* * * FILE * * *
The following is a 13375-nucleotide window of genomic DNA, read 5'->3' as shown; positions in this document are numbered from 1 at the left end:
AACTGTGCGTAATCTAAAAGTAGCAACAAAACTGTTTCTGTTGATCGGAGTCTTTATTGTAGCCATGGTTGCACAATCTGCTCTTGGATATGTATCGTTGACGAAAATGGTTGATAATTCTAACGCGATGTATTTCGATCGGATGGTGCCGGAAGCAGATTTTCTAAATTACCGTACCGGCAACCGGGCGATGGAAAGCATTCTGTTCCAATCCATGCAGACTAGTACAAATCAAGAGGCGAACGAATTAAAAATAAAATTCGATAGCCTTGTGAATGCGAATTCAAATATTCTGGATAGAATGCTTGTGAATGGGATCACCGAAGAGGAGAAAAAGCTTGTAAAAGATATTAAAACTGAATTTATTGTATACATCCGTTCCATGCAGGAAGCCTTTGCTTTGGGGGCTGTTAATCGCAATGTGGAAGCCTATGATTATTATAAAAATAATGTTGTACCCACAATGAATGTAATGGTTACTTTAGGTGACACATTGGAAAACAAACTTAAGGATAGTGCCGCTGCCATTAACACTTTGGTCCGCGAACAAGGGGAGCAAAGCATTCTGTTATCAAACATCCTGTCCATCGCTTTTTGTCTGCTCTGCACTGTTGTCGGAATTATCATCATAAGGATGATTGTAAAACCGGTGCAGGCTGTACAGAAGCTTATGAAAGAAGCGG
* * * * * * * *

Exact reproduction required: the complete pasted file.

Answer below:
The following is a 13375-nucleotide window of genomic DNA, read 5'->3' as shown; positions in this document are numbered from 1 at the left end:
AACTGTGCGTAATCTAAAAGTAGCAACAAAACTGTTTCTGTTGATCGGAGTCTTTATTGTAGCCATGGTTGCACAATCTGCTCTTGGATATGTATCGTTGACGAAAATGGTTGATAATTCTAACGCGATGTATTTCGATCGGATGGTGCCGGAAGCAGATTTTCTAAATTACCGTACCGGCAACCGGGCGATGGAAAGCATTCTGTTCCAATCCATGCAGACTAGTACAAATCAAGAGGCGAACGAATTAAAAATAAAATTCGATAGCCTTGTGAATGCGAATTCAAATATTCTGGATAGAATGCTTGTGAATGGGATCACCGAAGAGGAGAAAAAGCTTGTAAAAGATATTAAAACTGAATTTATTGTATACATCCGTTCCATGCAGGAAGCCTTTGCTTTGGGGGCTGTTAATCGCAATGTGGAAGCCTATGATTATTATAAAAATAATGTTGTACCCACAATGAATGTAATGGTTACTTTAGGTGACACATTGGAAAACAAACTTAAGGATAGTGCCGCTGCCATTAACACTTTGGTCCGCGAACAAGGGGAGCAAAGCATTCTGTTATCAAACATCCTGTCCATCGCTTTTTGTCTGCTCTGCACTGTTGTCGGAATTATCATCATAAGGATGATTGTAAAACCGGTGCAGGCTGTACAGAAGCTTATGAAAGAAGCGG